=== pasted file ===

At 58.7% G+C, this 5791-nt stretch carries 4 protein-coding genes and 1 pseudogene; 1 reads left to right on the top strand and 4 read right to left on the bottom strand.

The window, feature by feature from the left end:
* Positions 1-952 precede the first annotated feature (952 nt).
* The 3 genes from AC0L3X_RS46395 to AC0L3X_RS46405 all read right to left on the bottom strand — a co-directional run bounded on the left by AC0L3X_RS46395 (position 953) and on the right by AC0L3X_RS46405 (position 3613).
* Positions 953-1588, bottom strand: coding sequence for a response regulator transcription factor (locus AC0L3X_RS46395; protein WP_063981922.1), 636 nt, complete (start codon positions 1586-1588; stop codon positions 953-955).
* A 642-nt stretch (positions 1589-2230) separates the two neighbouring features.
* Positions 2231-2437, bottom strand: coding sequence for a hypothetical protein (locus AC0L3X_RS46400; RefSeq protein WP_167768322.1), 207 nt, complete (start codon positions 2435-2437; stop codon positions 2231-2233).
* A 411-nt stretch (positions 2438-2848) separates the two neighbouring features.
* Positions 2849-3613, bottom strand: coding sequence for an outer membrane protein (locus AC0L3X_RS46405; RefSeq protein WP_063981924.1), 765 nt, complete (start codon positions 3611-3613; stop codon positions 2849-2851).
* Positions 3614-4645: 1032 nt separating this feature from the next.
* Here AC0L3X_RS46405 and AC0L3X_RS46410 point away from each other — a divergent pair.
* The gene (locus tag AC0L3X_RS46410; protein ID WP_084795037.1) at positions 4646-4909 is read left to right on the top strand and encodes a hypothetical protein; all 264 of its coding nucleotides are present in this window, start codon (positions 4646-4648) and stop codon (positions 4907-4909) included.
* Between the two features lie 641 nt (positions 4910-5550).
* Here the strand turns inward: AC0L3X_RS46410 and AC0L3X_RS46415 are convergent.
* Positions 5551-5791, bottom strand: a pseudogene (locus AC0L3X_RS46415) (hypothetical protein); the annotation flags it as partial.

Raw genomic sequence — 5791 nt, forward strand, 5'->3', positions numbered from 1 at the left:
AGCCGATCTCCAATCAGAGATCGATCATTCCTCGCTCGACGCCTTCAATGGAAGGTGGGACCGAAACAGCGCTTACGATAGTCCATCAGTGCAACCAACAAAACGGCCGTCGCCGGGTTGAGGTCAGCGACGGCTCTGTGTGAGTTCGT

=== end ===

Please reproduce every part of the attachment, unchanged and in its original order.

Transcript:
At 58.7% G+C, this 5791-nt stretch carries 4 protein-coding genes and 1 pseudogene; 1 reads left to right on the top strand and 4 read right to left on the bottom strand.

The window, feature by feature from the left end:
* Positions 1-952 precede the first annotated feature (952 nt).
* The 3 genes from AC0L3X_RS46395 to AC0L3X_RS46405 all read right to left on the bottom strand — a co-directional run bounded on the left by AC0L3X_RS46395 (position 953) and on the right by AC0L3X_RS46405 (position 3613).
* Positions 953-1588, bottom strand: coding sequence for a response regulator transcription factor (locus AC0L3X_RS46395; protein WP_063981922.1), 636 nt, complete (start codon positions 1586-1588; stop codon positions 953-955).
* A 642-nt stretch (positions 1589-2230) separates the two neighbouring features.
* Positions 2231-2437, bottom strand: coding sequence for a hypothetical protein (locus AC0L3X_RS46400; RefSeq protein WP_167768322.1), 207 nt, complete (start codon positions 2435-2437; stop codon positions 2231-2233).
* A 411-nt stretch (positions 2438-2848) separates the two neighbouring features.
* Positions 2849-3613, bottom strand: coding sequence for an outer membrane protein (locus AC0L3X_RS46405; RefSeq protein WP_063981924.1), 765 nt, complete (start codon positions 3611-3613; stop codon positions 2849-2851).
* Positions 3614-4645: 1032 nt separating this feature from the next.
* Here AC0L3X_RS46405 and AC0L3X_RS46410 point away from each other — a divergent pair.
* The gene (locus tag AC0L3X_RS46410; protein ID WP_084795037.1) at positions 4646-4909 is read left to right on the top strand and encodes a hypothetical protein; all 264 of its coding nucleotides are present in this window, start codon (positions 4646-4648) and stop codon (positions 4907-4909) included.
* Between the two features lie 641 nt (positions 4910-5550).
* Here the strand turns inward: AC0L3X_RS46410 and AC0L3X_RS46415 are convergent.
* Positions 5551-5791, bottom strand: a pseudogene (locus AC0L3X_RS46415) (hypothetical protein); the annotation flags it as partial.

Raw genomic sequence — 5791 nt, forward strand, 5'->3', positions numbered from 1 at the left:
AGCCGATCTCCAATCAGAGATCGATCATTCCTCGCTCGACGCCTTCAATGGAAGGTGGGACCGAAACAGCGCTTACGATAGTCCATCAGTGCAACCAACAAAACGGCCGTCGCCGGGTTGAGGTCAGCGACGGCTCTGTGTGAGTTCGT